Ricky Leo takes a photo of old stoves in the restored 1917 Chinese laundry building in Yosemite National Park, California, on October 1, 2021. (John Walker/The Fresno Bee via AP)

Ricky Leo takes a photo of old stoves in the restored 1917 Chinese laundry building in Yosemite National Park, California, on October 1, 2021. (John Walker/The Fresno Bee via AP)

An outside view of the Chinese laundry in Yosemite National Park (National Park Service)

An outside view of the Chinese laundry in Yosemite National Park (National Park Service)

A road heading into Yosemite National Park

A road heading into Yosemite National Park

Ed Hung of San Francisco takes a photo of a Chinese laborer at the restored laundry building in Yosemite National Park, California. (John Walker /The Fresno Bee via AP)

Ed Hung of San Francisco takes a photo of a Chinese laborer at the restored laundry building in Yosemite National Park, California. (John Walker /The Fresno Bee via AP)

Franklin and Sandra Yee tour the restored 1917 Chinese Laundry building. (John Walker/The Fresno Bee via AP)

Franklin and Sandra Yee tour the restored 1917 Chinese Laundry building. (John Walker/The Fresno Bee via AP)

Who Built Yosemite?

Posted: January 1, 2022

Take a car ride on Tioga Road. Forests packed with sequoia trees rise up along the way. Beautiful blue lakes flash past. Wildflower meadows stretch away beside you. The road reaches 10,000 feet in elevation. Chinese Americans constructed this road through California’s Yosemite National Park in just 130 days!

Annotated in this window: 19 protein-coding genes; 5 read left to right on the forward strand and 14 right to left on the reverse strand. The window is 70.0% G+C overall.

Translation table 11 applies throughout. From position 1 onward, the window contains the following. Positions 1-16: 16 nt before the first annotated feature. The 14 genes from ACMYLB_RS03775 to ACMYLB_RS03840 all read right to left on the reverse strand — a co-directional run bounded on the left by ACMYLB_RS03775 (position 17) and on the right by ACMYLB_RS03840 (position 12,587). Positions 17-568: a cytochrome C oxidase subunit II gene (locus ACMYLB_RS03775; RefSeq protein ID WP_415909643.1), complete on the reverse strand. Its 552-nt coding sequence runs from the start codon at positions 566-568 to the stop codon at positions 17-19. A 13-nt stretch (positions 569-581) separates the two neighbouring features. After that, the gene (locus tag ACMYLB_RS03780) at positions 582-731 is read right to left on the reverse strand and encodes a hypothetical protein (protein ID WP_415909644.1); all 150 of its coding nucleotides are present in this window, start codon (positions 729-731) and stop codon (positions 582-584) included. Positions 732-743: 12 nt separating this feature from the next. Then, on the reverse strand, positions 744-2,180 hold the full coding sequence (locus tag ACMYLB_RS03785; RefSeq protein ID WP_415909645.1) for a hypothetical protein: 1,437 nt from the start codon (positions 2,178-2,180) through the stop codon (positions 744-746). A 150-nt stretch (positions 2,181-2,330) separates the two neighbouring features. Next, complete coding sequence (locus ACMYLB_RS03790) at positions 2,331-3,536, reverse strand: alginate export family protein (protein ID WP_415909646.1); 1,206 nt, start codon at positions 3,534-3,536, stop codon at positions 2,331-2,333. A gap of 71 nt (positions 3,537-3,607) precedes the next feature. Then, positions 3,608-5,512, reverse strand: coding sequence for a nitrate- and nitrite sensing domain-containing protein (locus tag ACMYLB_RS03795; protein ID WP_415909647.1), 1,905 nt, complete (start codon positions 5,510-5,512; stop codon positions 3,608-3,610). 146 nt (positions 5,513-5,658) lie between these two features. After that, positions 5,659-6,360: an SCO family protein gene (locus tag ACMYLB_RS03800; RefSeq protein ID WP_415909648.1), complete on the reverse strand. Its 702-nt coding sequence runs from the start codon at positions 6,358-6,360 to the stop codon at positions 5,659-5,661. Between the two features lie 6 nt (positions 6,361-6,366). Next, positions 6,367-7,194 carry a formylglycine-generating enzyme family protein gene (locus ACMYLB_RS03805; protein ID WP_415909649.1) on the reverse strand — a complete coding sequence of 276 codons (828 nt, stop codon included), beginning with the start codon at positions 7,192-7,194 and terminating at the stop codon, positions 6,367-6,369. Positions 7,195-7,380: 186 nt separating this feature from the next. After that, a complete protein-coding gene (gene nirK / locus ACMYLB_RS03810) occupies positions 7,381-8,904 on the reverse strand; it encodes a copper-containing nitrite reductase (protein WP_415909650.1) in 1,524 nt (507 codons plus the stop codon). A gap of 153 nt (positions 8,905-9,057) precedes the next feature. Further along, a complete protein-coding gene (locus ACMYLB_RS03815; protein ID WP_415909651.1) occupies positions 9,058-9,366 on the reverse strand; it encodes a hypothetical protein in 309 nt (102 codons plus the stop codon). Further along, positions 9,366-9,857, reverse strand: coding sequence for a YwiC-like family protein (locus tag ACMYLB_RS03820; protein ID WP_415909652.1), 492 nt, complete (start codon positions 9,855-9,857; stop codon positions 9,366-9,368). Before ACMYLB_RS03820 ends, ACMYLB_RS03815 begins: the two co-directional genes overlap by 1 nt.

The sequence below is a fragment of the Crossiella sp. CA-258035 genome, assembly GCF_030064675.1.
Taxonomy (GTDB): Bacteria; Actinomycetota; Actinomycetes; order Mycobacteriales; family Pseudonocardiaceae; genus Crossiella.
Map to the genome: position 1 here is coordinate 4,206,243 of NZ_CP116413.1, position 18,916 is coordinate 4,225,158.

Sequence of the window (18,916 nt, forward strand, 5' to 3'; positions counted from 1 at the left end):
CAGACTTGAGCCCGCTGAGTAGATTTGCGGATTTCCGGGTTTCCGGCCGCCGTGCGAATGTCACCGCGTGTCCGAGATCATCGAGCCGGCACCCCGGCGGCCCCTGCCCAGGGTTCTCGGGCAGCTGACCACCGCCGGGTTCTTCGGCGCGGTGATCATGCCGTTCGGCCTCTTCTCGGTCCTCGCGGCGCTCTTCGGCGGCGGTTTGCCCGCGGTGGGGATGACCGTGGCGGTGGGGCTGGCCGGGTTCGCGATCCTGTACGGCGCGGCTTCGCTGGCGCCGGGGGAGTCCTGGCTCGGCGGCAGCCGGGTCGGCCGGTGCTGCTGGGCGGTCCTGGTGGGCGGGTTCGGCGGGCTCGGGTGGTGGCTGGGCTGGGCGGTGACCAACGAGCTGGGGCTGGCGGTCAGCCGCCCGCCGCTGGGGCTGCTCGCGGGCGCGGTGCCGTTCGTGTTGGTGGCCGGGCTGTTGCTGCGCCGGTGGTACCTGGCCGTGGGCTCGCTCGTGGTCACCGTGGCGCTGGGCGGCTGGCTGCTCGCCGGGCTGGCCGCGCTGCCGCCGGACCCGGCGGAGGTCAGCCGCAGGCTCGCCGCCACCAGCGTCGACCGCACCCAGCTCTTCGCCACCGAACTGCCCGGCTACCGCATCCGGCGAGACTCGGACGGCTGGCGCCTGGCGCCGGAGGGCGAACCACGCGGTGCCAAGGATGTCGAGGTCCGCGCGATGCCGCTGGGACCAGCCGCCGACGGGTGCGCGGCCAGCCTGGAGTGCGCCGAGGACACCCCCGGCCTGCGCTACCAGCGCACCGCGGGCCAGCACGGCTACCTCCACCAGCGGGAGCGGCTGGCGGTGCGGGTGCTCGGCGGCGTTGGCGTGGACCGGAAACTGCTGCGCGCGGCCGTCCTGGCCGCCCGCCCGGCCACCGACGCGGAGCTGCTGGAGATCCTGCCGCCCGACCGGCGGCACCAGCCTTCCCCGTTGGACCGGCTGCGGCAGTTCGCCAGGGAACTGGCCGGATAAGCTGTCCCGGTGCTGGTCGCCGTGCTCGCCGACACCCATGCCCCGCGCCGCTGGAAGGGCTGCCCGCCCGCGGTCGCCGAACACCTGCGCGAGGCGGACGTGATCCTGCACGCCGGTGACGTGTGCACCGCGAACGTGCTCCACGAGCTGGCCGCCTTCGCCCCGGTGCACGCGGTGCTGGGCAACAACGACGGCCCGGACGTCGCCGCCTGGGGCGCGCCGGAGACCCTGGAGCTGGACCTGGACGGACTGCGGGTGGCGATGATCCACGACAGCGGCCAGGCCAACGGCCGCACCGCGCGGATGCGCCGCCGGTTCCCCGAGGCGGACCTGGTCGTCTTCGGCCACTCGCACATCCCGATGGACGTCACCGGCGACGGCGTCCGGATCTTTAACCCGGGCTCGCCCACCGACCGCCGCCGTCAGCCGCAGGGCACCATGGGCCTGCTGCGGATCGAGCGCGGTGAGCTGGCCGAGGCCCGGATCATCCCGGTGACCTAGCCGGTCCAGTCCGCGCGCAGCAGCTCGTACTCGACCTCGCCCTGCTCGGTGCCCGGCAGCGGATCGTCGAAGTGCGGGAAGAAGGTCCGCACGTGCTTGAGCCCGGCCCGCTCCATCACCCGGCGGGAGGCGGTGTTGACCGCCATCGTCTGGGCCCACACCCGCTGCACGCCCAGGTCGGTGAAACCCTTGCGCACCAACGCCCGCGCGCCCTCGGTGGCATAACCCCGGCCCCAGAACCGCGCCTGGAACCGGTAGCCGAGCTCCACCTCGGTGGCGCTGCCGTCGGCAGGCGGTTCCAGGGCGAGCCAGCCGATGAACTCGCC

That was way back in 1883. At last, Chinese Americans are getting recognition for their work.

How? An old laundry building used by Chinese workers has been turned into a kind of museum. Visitors can go inside. They will learn about how Chinese Americans helped create the national park. The building is part of a cluster of structures. These will make up the new Yosemite History Center.

“Chinese people have been a big part of communities throughout the Sierra Nevada for a really long time,” says Park Ranger Adam Ramsey. “It’s about time that we started sharing that history here in Yosemite.”

Chinese workers did more than build Tioga Road. Some were cooks at Yosemite. Others served as hotel workers, laundry workers, and gardeners. Many first came to California during the Gold Rush. Around then, work was hard to find in China. They brought skills learned in their homeland about construction, engineering, agriculture, medicine, and textiles.

Some think of Chinese people as “new” to the United States. But the Yosemite History Center shows: Many Chinese families have lived there for more than 150 years.

Why? Diligent Chinese Americans used their God-given abilities to help create a beloved national park. It’s important to recognize their contributions to the United States. “Do not withhold good from those to whom it is due.” (Proverbs 3:27)